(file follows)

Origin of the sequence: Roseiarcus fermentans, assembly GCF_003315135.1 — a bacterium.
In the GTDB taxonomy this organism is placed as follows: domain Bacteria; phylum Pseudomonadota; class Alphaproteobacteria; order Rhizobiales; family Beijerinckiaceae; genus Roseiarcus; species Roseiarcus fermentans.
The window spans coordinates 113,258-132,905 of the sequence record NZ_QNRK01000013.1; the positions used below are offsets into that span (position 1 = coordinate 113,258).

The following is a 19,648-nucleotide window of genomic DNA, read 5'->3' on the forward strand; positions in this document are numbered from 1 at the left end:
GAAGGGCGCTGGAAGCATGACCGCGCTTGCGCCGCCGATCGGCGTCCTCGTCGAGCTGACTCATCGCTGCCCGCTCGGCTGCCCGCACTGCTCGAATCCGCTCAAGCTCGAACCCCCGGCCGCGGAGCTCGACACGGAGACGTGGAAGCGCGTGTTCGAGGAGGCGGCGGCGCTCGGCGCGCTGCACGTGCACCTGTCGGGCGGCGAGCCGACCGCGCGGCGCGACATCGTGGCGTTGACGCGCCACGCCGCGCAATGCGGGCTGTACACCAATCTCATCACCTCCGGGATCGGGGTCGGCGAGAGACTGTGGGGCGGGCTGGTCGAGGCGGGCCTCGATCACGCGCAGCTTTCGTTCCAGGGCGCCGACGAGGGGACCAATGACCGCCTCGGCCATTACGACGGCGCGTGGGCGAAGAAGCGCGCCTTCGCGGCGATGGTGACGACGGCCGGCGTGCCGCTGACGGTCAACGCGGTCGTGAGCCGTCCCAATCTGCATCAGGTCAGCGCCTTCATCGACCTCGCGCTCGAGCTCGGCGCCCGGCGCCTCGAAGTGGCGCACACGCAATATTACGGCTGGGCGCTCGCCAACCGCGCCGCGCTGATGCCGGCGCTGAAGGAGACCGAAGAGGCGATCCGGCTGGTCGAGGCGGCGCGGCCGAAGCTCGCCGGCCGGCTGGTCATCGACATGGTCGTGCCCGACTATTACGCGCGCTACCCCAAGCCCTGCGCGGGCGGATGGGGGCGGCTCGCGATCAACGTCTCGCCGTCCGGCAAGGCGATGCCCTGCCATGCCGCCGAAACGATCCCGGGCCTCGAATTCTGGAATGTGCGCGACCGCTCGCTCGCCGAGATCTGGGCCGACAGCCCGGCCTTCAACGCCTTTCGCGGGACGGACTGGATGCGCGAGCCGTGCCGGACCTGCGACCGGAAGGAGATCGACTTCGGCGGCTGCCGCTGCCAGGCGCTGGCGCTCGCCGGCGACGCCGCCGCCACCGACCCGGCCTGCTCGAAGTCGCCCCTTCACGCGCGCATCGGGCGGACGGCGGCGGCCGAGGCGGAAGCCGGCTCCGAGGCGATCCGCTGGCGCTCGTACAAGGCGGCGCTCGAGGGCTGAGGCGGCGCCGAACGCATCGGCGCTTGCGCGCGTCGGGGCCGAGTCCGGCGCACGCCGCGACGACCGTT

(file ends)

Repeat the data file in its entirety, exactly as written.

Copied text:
Origin of the sequence: Roseiarcus fermentans, assembly GCF_003315135.1 — a bacterium.
In the GTDB taxonomy this organism is placed as follows: domain Bacteria; phylum Pseudomonadota; class Alphaproteobacteria; order Rhizobiales; family Beijerinckiaceae; genus Roseiarcus; species Roseiarcus fermentans.
The window spans coordinates 113,258-132,905 of the sequence record NZ_QNRK01000013.1; the positions used below are offsets into that span (position 1 = coordinate 113,258).

The following is a 19,648-nucleotide window of genomic DNA, read 5'->3' on the forward strand; positions in this document are numbered from 1 at the left end:
GAAGGGCGCTGGAAGCATGACCGCGCTTGCGCCGCCGATCGGCGTCCTCGTCGAGCTGACTCATCGCTGCCCGCTCGGCTGCCCGCACTGCTCGAATCCGCTCAAGCTCGAACCCCCGGCCGCGGAGCTCGACACGGAGACGTGGAAGCGCGTGTTCGAGGAGGCGGCGGCGCTCGGCGCGCTGCACGTGCACCTGTCGGGCGGCGAGCCGACCGCGCGGCGCGACATCGTGGCGTTGACGCGCCACGCCGCGCAATGCGGGCTGTACACCAATCTCATCACCTCCGGGATCGGGGTCGGCGAGAGACTGTGGGGCGGGCTGGTCGAGGCGGGCCTCGATCACGCGCAGCTTTCGTTCCAGGGCGCCGACGAGGGGACCAATGACCGCCTCGGCCATTACGACGGCGCGTGGGCGAAGAAGCGCGCCTTCGCGGCGATGGTGACGACGGCCGGCGTGCCGCTGACGGTCAACGCGGTCGTGAGCCGTCCCAATCTGCATCAGGTCAGCGCCTTCATCGACCTCGCGCTCGAGCTCGGCGCCCGGCGCCTCGAAGTGGCGCACACGCAATATTACGGCTGGGCGCTCGCCAACCGCGCCGCGCTGATGCCGGCGCTGAAGGAGACCGAAGAGGCGATCCGGCTGGTCGAGGCGGCGCGGCCGAAGCTCGCCGGCCGGCTGGTCATCGACATGGTCGTGCCCGACTATTACGCGCGCTACCCCAAGCCCTGCGCGGGCGGATGGGGGCGGCTCGCGATCAACGTCTCGCCGTCCGGCAAGGCGATGCCCTGCCATGCCGCCGAAACGATCCCGGGCCTCGAATTCTGGAATGTGCGCGACCGCTCGCTCGCCGAGATCTGGGCCGACAGCCCGGCCTTCAACGCCTTTCGCGGGACGGACTGGATGCGCGAGCCGTGCCGGACCTGCGACCGGAAGGAGATCGACTTCGGCGGCTGCCGCTGCCAGGCGCTGGCGCTCGCCGGCGACGCCGCCGCCACCGACCCGGCCTGCTCGAAGTCGCCCCTTCACGCGCGCATCGGGCGGACGGCGGCGGCCGAGGCGGAAGCCGGCTCCGAGGCGATCCGCTGGCGCTCGTACAAGGCGGCGCTCGAGGGCTGAGGCGGCGCCGAACGCATCGGCGCTTGCGCGCGTCGGGGCCGAGTCCGGCGCACGCCGCGACGACCGTT